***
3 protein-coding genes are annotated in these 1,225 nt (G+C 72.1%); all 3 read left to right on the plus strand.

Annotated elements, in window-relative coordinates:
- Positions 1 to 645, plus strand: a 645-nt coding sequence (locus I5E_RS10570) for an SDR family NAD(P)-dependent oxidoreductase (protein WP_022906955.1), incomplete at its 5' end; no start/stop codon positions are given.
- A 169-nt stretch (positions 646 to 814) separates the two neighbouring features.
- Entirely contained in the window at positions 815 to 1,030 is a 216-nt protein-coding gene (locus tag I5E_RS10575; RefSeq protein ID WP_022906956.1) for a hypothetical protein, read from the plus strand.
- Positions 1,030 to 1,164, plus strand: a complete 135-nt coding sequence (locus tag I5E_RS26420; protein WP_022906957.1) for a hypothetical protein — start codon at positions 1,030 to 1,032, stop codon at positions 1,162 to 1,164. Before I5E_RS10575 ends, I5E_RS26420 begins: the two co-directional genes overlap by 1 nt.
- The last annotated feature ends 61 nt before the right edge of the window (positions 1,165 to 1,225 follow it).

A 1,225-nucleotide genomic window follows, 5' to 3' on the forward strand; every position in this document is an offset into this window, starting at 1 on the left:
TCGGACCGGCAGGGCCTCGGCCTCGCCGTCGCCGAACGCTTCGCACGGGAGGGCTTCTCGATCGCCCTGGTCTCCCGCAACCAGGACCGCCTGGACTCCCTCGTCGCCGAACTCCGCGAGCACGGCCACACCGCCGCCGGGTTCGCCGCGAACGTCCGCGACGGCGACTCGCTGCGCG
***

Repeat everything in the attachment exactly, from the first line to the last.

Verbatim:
3 protein-coding genes are annotated in these 1,225 nt (G+C 72.1%); all 3 read left to right on the plus strand.

Annotated elements, in window-relative coordinates:
- Positions 1 to 645, plus strand: a 645-nt coding sequence (locus I5E_RS10570) for an SDR family NAD(P)-dependent oxidoreductase (protein WP_022906955.1), incomplete at its 5' end; no start/stop codon positions are given.
- A 169-nt stretch (positions 646 to 814) separates the two neighbouring features.
- Entirely contained in the window at positions 815 to 1,030 is a 216-nt protein-coding gene (locus tag I5E_RS10575; RefSeq protein ID WP_022906956.1) for a hypothetical protein, read from the plus strand.
- Positions 1,030 to 1,164, plus strand: a complete 135-nt coding sequence (locus tag I5E_RS26420; protein WP_022906957.1) for a hypothetical protein — start codon at positions 1,030 to 1,032, stop codon at positions 1,162 to 1,164. Before I5E_RS10575 ends, I5E_RS26420 begins: the two co-directional genes overlap by 1 nt.
- The last annotated feature ends 61 nt before the right edge of the window (positions 1,165 to 1,225 follow it).

A 1,225-nucleotide genomic window follows, 5' to 3' on the forward strand; every position in this document is an offset into this window, starting at 1 on the left:
TCGGACCGGCAGGGCCTCGGCCTCGCCGTCGCCGAACGCTTCGCACGGGAGGGCTTCTCGATCGCCCTGGTCTCCCGCAACCAGGACCGCCTGGACTCCCTCGTCGCCGAACTCCGCGAGCACGGCCACACCGCCGCCGGGTTCGCCGCGAACGTCCGCGACGGCGACTCGCTGCGCG